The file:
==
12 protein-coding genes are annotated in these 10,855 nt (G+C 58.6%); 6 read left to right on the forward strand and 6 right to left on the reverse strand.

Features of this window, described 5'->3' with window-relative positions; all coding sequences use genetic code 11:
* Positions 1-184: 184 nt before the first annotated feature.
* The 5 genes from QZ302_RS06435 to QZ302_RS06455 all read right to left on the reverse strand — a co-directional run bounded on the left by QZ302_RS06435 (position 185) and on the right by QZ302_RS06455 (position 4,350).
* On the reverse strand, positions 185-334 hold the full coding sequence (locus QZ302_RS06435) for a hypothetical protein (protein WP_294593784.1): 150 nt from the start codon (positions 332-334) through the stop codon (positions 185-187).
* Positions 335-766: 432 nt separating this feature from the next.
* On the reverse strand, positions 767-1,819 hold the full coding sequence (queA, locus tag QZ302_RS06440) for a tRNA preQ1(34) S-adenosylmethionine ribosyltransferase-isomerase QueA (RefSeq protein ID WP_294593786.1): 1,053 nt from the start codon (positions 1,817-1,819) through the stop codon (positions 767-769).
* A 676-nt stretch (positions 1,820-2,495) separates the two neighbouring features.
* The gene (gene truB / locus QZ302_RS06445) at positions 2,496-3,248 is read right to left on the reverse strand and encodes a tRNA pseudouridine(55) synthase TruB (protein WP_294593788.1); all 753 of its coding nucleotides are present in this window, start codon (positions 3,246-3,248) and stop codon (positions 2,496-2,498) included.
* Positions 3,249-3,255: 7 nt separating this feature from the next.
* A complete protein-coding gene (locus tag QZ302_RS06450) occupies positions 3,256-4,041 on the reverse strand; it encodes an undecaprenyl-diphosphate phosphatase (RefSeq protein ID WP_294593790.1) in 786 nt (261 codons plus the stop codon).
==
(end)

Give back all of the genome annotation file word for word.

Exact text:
12 protein-coding genes are annotated in these 10,855 nt (G+C 58.6%); 6 read left to right on the forward strand and 6 right to left on the reverse strand.

Features of this window, described 5'->3' with window-relative positions; all coding sequences use genetic code 11:
* Positions 1-184: 184 nt before the first annotated feature.
* The 5 genes from QZ302_RS06435 to QZ302_RS06455 all read right to left on the reverse strand — a co-directional run bounded on the left by QZ302_RS06435 (position 185) and on the right by QZ302_RS06455 (position 4,350).
* On the reverse strand, positions 185-334 hold the full coding sequence (locus QZ302_RS06435) for a hypothetical protein (protein WP_294593784.1): 150 nt from the start codon (positions 332-334) through the stop codon (positions 185-187).
* Positions 335-766: 432 nt separating this feature from the next.
* On the reverse strand, positions 767-1,819 hold the full coding sequence (queA, locus tag QZ302_RS06440) for a tRNA preQ1(34) S-adenosylmethionine ribosyltransferase-isomerase QueA (RefSeq protein ID WP_294593786.1): 1,053 nt from the start codon (positions 1,817-1,819) through the stop codon (positions 767-769).
* A 676-nt stretch (positions 1,820-2,495) separates the two neighbouring features.
* The gene (gene truB / locus QZ302_RS06445) at positions 2,496-3,248 is read right to left on the reverse strand and encodes a tRNA pseudouridine(55) synthase TruB (protein WP_294593788.1); all 753 of its coding nucleotides are present in this window, start codon (positions 3,246-3,248) and stop codon (positions 2,496-2,498) included.
* Positions 3,249-3,255: 7 nt separating this feature from the next.
* A complete protein-coding gene (locus tag QZ302_RS06450) occupies positions 3,256-4,041 on the reverse strand; it encodes an undecaprenyl-diphosphate phosphatase (RefSeq protein ID WP_294593790.1) in 786 nt (261 codons plus the stop codon).